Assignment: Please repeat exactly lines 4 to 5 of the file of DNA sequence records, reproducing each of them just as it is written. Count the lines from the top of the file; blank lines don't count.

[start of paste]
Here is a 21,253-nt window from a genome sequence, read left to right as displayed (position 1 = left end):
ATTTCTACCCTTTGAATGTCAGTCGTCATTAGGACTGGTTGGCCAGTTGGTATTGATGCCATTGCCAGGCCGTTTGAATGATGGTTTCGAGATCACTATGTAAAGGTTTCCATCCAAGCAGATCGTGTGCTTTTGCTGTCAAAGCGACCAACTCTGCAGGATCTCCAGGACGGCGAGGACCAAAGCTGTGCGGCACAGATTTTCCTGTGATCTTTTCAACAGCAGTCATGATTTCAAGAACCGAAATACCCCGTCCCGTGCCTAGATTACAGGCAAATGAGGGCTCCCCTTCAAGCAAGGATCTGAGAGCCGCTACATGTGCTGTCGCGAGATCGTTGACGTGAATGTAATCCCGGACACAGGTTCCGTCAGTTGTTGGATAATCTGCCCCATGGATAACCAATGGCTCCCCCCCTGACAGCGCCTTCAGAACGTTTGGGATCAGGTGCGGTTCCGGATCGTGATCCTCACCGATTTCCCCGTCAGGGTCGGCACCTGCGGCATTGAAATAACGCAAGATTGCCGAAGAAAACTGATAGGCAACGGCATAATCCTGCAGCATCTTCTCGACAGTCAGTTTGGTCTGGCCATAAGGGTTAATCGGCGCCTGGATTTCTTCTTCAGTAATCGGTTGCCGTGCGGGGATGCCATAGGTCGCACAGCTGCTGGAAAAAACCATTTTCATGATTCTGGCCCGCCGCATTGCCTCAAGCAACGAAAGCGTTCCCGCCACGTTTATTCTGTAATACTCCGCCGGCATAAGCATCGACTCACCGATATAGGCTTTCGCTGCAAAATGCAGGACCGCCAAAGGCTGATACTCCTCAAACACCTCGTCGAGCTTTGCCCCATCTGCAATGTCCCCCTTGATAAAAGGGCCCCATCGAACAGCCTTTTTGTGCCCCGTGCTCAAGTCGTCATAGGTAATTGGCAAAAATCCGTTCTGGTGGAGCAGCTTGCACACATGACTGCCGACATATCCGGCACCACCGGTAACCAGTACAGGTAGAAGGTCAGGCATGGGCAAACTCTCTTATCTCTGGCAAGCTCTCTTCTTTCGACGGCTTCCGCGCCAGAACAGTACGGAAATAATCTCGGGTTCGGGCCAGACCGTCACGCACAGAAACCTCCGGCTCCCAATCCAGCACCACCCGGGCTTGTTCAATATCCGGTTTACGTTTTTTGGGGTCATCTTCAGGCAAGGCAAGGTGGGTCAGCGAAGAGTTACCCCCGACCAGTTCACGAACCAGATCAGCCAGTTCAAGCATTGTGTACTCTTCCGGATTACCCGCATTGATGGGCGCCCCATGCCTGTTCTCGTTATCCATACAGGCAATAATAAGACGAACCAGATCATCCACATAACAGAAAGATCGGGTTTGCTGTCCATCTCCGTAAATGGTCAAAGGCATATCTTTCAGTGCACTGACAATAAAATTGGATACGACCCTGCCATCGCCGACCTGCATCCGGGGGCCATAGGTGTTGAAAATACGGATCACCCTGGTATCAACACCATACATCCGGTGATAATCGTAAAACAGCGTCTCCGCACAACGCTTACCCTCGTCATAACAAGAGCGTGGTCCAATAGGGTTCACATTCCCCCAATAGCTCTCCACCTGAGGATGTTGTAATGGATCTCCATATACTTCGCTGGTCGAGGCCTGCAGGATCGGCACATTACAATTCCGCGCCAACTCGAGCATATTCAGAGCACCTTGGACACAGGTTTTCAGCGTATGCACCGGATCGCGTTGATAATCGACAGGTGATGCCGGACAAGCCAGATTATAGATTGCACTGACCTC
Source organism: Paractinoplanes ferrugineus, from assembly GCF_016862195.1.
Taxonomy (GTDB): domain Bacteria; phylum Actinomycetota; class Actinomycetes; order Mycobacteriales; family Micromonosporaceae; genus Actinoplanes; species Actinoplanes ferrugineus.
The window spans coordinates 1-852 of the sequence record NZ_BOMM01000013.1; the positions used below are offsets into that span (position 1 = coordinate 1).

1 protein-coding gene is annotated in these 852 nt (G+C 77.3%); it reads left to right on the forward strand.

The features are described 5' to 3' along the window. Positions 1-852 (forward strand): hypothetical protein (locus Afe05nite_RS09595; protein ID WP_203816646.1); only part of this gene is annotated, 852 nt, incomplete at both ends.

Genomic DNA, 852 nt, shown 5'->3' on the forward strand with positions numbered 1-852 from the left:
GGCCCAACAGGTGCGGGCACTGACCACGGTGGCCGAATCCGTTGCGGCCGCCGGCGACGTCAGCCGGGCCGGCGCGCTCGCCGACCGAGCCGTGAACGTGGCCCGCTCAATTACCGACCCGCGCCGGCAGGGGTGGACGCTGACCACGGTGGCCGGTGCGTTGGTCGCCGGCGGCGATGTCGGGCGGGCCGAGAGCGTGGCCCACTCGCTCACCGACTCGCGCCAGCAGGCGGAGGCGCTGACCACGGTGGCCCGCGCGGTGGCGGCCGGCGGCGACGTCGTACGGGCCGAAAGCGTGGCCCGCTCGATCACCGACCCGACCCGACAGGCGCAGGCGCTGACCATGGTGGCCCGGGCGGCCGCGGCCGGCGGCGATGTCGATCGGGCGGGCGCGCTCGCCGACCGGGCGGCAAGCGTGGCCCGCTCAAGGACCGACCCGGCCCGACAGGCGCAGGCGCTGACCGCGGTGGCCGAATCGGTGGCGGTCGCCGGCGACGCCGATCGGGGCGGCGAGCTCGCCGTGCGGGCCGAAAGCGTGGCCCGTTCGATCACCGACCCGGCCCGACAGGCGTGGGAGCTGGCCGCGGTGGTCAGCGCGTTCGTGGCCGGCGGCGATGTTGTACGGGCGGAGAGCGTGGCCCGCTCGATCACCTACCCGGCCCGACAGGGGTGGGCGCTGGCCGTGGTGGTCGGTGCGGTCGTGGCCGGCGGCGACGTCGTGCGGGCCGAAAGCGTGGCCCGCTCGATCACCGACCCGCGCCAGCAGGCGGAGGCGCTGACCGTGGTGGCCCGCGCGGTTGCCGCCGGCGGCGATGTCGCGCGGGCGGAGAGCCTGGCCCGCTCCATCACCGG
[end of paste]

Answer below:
Taxonomy (GTDB): domain Bacteria; phylum Actinomycetota; class Actinomycetes; order Mycobacteriales; family Micromonosporaceae; genus Actinoplanes; species Actinoplanes ferrugineus.
The window spans coordinates 1-852 of the sequence record NZ_BOMM01000013.1; the positions used below are offsets into that span (position 1 = coordinate 1).